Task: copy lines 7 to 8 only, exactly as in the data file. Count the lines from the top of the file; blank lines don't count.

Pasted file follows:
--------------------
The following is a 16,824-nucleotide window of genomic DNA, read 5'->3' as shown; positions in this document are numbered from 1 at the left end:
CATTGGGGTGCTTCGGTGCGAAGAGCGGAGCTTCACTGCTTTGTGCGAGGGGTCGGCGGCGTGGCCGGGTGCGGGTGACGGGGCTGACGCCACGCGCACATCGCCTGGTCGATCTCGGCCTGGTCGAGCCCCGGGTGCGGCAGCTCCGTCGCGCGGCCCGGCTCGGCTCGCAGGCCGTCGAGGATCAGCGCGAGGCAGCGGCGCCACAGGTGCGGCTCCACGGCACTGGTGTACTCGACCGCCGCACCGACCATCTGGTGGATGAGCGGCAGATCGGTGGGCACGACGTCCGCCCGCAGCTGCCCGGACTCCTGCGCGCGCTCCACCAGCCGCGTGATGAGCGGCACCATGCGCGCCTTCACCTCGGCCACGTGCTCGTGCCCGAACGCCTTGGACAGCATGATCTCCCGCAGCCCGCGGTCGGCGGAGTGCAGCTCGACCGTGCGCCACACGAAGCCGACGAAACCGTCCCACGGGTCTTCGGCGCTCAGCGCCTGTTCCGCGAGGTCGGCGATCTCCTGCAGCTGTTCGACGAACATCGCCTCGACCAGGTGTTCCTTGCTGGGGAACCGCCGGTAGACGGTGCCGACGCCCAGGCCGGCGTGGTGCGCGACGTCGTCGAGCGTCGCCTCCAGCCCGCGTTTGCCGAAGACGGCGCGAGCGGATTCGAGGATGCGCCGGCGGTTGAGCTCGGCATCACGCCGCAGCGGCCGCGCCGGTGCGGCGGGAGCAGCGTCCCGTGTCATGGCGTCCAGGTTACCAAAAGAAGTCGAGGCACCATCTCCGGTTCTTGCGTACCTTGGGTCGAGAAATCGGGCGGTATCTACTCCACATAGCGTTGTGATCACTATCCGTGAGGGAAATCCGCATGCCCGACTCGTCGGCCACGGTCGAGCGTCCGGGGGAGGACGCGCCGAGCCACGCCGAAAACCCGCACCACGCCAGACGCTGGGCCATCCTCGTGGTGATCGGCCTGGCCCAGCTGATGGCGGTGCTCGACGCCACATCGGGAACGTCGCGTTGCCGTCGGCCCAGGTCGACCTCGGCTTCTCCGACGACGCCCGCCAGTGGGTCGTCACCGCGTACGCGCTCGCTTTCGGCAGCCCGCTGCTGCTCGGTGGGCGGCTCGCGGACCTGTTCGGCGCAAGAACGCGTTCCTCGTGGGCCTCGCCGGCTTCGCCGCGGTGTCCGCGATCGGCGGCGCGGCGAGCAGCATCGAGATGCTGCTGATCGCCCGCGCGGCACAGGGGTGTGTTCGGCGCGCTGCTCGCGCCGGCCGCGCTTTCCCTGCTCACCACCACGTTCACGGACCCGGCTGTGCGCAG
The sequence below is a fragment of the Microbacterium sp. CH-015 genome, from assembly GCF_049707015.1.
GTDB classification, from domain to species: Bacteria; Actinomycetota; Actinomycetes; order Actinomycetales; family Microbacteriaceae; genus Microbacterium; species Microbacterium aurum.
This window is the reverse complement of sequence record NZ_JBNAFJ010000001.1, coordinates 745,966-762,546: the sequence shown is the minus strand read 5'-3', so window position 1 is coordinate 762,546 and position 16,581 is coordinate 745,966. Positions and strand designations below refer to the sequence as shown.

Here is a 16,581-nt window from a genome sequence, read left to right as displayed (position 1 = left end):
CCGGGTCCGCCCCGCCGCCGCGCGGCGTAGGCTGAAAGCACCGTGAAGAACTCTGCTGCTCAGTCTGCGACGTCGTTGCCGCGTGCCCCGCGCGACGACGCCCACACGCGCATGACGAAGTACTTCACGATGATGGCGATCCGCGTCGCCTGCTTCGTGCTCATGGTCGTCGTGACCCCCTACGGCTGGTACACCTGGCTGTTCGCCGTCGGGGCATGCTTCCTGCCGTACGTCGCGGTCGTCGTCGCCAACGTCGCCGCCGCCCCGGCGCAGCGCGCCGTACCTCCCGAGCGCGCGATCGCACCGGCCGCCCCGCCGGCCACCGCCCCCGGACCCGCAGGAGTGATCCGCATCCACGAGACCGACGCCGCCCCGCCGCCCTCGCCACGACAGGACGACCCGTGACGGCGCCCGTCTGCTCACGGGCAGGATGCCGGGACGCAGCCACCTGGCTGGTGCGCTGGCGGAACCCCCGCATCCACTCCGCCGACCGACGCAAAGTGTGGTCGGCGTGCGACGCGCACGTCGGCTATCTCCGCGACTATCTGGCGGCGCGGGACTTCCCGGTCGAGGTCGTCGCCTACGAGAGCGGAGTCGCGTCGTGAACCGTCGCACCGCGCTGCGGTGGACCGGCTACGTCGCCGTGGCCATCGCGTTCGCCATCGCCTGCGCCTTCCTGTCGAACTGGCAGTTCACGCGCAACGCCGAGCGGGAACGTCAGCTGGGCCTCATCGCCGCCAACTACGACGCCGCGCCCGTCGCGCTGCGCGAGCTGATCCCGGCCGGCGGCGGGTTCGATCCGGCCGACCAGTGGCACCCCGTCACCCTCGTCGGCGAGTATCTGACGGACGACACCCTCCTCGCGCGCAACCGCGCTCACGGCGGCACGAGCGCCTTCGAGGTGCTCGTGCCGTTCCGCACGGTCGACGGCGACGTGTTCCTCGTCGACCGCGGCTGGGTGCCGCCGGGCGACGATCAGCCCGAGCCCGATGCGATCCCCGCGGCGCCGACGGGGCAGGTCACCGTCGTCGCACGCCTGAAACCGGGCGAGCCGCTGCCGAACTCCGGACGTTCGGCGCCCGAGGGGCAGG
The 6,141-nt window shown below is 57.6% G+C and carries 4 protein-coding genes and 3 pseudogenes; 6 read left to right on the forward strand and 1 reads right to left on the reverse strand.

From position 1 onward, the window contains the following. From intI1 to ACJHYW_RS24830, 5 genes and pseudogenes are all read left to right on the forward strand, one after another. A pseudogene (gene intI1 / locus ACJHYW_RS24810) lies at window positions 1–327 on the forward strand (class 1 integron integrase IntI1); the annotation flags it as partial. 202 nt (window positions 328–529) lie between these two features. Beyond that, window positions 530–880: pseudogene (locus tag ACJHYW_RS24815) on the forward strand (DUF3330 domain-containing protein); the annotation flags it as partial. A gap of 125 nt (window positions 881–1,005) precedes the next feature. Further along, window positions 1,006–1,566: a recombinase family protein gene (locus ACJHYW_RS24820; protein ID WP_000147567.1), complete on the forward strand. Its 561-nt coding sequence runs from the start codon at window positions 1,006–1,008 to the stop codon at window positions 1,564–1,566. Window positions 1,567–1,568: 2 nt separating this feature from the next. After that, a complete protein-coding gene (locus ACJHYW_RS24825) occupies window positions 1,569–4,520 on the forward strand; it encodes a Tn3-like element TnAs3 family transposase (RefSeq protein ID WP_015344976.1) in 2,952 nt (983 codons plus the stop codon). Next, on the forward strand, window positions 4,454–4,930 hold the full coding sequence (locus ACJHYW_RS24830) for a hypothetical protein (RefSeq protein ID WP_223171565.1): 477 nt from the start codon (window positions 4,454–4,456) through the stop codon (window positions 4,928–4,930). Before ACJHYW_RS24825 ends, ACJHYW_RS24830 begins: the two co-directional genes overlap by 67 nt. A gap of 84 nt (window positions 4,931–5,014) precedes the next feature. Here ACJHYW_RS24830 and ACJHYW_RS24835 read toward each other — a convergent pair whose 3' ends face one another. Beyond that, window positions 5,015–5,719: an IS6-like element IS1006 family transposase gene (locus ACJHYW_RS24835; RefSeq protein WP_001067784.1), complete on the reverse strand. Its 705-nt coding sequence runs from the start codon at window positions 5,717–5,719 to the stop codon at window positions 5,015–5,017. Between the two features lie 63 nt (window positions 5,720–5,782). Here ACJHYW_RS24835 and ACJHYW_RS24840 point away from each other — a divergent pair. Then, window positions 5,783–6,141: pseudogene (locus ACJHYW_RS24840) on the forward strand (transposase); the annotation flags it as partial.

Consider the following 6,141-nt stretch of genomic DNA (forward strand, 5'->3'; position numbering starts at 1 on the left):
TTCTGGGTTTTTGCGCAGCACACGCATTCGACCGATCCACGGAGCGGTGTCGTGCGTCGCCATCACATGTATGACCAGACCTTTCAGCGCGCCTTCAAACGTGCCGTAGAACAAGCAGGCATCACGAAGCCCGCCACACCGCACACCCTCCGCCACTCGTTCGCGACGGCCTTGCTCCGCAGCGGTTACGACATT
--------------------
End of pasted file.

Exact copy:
CCGGGTCCGCCCCGCCGCCGCGCGGCGTAGGCTGAAAGCACCGTGAAGAACTCTGCTGCTCAGTCTGCGACGTCGTTGCCGCGTGCCCCGCGCGACGACGCCCACACGCGCATGACGAAGTACTTCACGATGATGGCGATCCGCGTCGCCTGCTTCGTGCTCATGGTCGTCGTGACCCCCTACGGCTGGTACACCTGGCTGTTCGCCGTCGGGGCATGCTTCCTGCCGTACGTCGCGGTCGTCGTCGCCAACGTCGCCGCCGCCCCGGCGCAGCGCGCCGTACCTCCCGAGCGCGCGATCGCACCGGCCGCCCCGCCGGCCACCGCCCCCGGACCCGCAGGAGTGATCCGCATCCACGAGACCGACGCCGCCCCGCCGCCCTCGCCACGACAGGACGACCCGTGACGGCGCCCGTCTGCTCACGGGCAGGATGCCGGGACGCAGCCACCTGGCTGGTGCGCTGGCGGAACCCCCGCATCCACTCCGCCGACCGACGCAAAGTGTGGTCGGCGTGCGACGCGCACGTCGGCTATCTCCGCGACTATCTGGCGGCGCGGGACTTCCCGGTCGAGGTCGTCGCCTACGAGAGCGGAGTCGCGTCGTGAACCGTCGCACCGCGCTGCGGTGGACCGGCTACGTCGCCGTGGCCATCGCGTTCGCCATCGCCTGCGCCTTCCTGTCGAACTGGCAGTTCACGCGCAACGCCGAGCGGGAACGTCAGCTGGGCCTCATCGCCGCCAACTACGACGCCGCGCCCGTCGCGCTGCGCGAGCTGATCCCGGCCGGCGGCGGGTTCGATCCGGCCGACCAGTGGCACCCCGTCACCCTCGTCGGCGAGTATCTGACGGACGACACCCTCCTCGCGCGCAACCGCGCTCACGGCGGCACGAGCGCCTTCGAGGTGCTCGTGCCGTTCCGCACGGTCGACGGCGACGTGTTCCTCGTCGACCGCGGCTGGGTGCCGCCGGGCGACGATCAGCCCGAGCCCGATGCGATCCCCGCGGCGCCGACGGGGCAGGTCACCGTCGTCGCACGCCTGAAACCGGGCGAGCCGCTGCCGAACTCCGGACGTTCGGCGCCCGAGGGGCAGG
The 6,141-nt window shown below is 57.6% G+C and carries 4 protein-coding genes and 3 pseudogenes; 6 read left to right on the forward strand and 1 reads right to left on the reverse strand.